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Dynamic Chiropractic – November 6, 1992, Vol. 10, Issue 23

Tendinitis, Tendinosis -- New Terminology

By Warren Hammer, MS, DC, DABCO
It is often assumed that if there is pain, there must be inflammation. But on second thought, we realize that a myofascial trigger point or even fibrositis (which implies inflammation) may have a neurogenic origin and not be inflamed. Even the "itis" in tendinitis has been questioned since polymorphonuclear cells and lymphocytes are rarely found. A sports-induced inflammation only occurs if there is injury or destruction to vascularized tissues.1 Therefore a tear of a tendon or ligament would disrupt blood vessels and an inflammatory reaction would be initiated. It becomes apparent that an acute injury with an inflammatory response should be differentiated from a non-traumatic, chronic overuse injury in which the classic signs of inflammation after injury are not always present or identifiable.2

Leadbetter1 separates the injury response of a tendon to either an acute macrotraumatic injury or a chronic microtraumatic injury. In the microtraumatic tendon injury the main histologic features represent a degenerative tendinopathy thought to be due to an hypoxic degenerative process. The similarity to the histology of an acute wound repair with inflammatory cell infiltration as in macrotrauma seems to be absent or aborted. A new classification of tendon injury called "tendinosis" is now accepted. Initially tendinosis is asymptomatic. A spontaneous tendon rupture of the supraspinatus or achilles tendon are a prime examples of a preexisting tendinosis.

The American Academy of Orthopedic Surgeons3 have provided a new classification of tendon injuries based on the anatomy of the tendon and its surrounding tissues. They describe four pathologic conditions. For a clearer understanding of the new terminology a review of some aspects of the tendon anatomy is necessary. Tendon fibers group together and form fascicles. Between fascicles is an areolar connective tissue (endotendon) through which nerves and blood vessels run. Enclosing the fascicles is the epitendon (epitenon). The outermost sheath of the tendon is the paratenon. There is fluid between the paratenon and epitenon in order to prevent friction.4 Other tendons, especially at the ankle and wrist are supplied with an additional synovial sheath.

The four pathologies of tendons are based on data from references.5,6

The term "paratenonitis" is now used instead of tenosynovitis, tenovaginitis and peritendinitis. It is defined as an inflammation of only the paratenon, either lined by synovium or not. Histologically there are inflammatory cells in the paratenon or peritendinous areolar tissue. Clinically there are inflammatory signs such as swelling, pain, crepitation, local tenderness, warmth and dysfunction.

"Tendinitis" is now used instead of "strain or tear of a tendon." The new definition is symptomatic degeneration of the tendon with vascular disruption and inflammatory repair response. The symptoms are inflammatory. Depending on the stage of tendinitis (acute -- less than two weeks, subacute -- four to six weeks, and chronic -- over six weeks) there may be a hematoma, or atrophy-related cell necrosis. Histologically there are three recognized subgroups:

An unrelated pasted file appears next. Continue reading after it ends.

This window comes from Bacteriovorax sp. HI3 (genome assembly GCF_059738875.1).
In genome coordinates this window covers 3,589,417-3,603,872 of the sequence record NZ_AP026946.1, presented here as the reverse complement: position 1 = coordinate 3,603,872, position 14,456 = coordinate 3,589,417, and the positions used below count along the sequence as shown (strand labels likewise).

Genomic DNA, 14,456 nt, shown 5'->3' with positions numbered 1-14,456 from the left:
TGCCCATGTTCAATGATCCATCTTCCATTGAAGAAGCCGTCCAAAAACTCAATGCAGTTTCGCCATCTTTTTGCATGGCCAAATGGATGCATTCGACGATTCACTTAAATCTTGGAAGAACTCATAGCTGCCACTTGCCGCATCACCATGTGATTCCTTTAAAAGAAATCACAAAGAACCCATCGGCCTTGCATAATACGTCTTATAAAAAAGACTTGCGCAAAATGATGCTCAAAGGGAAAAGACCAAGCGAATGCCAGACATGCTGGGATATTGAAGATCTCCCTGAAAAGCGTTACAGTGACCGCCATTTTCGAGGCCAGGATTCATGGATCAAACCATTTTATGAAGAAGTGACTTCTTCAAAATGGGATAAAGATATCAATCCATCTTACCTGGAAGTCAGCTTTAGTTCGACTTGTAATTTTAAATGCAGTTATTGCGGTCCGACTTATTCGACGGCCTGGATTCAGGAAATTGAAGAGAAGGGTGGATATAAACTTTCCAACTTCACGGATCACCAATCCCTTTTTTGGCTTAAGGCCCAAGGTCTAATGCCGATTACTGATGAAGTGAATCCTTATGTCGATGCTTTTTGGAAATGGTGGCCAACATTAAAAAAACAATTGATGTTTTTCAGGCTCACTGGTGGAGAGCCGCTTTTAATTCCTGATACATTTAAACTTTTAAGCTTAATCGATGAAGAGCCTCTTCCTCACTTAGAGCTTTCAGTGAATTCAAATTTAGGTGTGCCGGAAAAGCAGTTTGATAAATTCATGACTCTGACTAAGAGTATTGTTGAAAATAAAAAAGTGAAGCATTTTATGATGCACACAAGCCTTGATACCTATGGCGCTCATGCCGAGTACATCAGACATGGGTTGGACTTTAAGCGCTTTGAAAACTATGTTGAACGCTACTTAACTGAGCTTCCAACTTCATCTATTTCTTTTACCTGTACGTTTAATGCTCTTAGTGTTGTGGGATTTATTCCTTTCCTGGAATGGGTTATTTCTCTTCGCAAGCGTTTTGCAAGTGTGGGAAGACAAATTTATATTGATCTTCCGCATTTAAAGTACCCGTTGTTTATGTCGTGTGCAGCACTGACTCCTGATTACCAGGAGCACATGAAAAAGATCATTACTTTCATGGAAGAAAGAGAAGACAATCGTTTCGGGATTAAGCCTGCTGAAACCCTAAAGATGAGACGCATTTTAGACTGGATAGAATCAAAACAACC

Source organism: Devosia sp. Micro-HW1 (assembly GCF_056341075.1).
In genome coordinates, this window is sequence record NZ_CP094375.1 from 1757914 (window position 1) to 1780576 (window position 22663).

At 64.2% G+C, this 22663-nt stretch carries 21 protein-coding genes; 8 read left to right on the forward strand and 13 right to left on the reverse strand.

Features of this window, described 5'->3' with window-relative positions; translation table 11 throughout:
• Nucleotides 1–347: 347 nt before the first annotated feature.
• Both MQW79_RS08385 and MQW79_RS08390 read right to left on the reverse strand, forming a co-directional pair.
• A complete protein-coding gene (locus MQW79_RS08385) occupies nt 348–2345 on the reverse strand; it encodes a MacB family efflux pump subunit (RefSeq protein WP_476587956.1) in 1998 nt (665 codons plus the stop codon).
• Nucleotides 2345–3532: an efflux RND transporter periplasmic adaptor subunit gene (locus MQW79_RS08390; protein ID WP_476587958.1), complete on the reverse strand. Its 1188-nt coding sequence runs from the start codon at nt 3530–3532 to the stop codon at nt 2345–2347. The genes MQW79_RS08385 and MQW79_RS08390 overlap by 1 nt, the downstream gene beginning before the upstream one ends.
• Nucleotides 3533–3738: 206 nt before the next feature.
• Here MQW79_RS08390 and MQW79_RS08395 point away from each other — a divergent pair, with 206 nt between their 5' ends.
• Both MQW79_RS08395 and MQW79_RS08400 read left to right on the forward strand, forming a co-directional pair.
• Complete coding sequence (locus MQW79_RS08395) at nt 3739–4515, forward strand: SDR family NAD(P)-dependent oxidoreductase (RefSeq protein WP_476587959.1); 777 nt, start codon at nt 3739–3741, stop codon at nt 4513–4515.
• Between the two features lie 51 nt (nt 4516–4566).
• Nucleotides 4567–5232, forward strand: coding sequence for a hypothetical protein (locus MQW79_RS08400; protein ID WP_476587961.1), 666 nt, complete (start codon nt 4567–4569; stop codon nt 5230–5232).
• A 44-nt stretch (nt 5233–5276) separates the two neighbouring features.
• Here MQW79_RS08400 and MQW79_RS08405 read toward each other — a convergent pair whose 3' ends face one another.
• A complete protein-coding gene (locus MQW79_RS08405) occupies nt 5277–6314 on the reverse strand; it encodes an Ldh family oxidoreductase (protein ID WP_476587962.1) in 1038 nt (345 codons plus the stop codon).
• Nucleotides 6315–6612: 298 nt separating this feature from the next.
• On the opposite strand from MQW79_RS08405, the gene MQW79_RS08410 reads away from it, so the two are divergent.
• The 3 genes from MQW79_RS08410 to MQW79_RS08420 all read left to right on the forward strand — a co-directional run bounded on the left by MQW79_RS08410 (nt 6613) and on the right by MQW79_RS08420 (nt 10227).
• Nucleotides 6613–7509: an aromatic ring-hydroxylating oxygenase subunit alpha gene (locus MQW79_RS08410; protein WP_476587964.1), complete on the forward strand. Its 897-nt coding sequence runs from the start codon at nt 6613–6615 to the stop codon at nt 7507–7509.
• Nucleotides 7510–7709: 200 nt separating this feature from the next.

1. Purely inflammation with acute hemorrhage and tear.
2. Inflammation superimposed upon pre-existing degeneration
3. Calcification and tendinosis changes in chronic conditions

"Tendinosis" is a term referring to intratendinous degeneration due to atrophy (aging, microtrauma, vascular compromise). Histologically there is a non-inflammatory intratendinous degeneration due to atrophy (aging, microtrauma, vascular compromise). Histologically there is a non-inflammatory intratendinous collagen degeneration with fiber disorientation, hypocelluarity, scattered vascular ingrowth, and occasional local necrosis or calcification. Clinically there is often a palpable tendon nodule that can be asymptomatic, but may also be point tender. There is no swelling of a tendon sheath.

"Paratenonitis with tendinosis" is paratenon inflammation associated with intratendinosis degeneration. Histologically it is similar to paratenonitis and tendinosis with no prominent intratendinous inflammation. Clinically it is similar to paratenonitis with possible palpable tendon nodule, swelling and inflammatory signs.

References

  1. Leadbetter WB: Cell-matrix response in tendon injury. Clin in Sports Med. 11:533-578, 1992.

     

  2. Williams JGP: Achilles tendon lesions in sports. Sports Med. 3:114-135, 1986.

     

  3. American Academy of Orthopedic Surgeons. Athletic Training and Sports Medicine. Park Ridge, IL, AAOS, 1991.

     

  4. O'Brien M: Functional anatomy and physiology of tendons. Clin Sports Med. 11: 505-520, 1992.

     

  5. Clancy WG: Tendon trauma and overuse injuries. In: Leadbetter WB, Buckwalter JA, Gordon SL (eds). Sports-Induced Inflammation. Park Ridge, IL, AAOS, 1990.

     

  6. Puddu G, Ippolito E, Postacchini P: A classification of Achilles tendon disease. Am J Sports Med. 4:145-150, 1976.

Warren I. Hammer, M.S., D.C., DABCO
Norwalk, Connecticut

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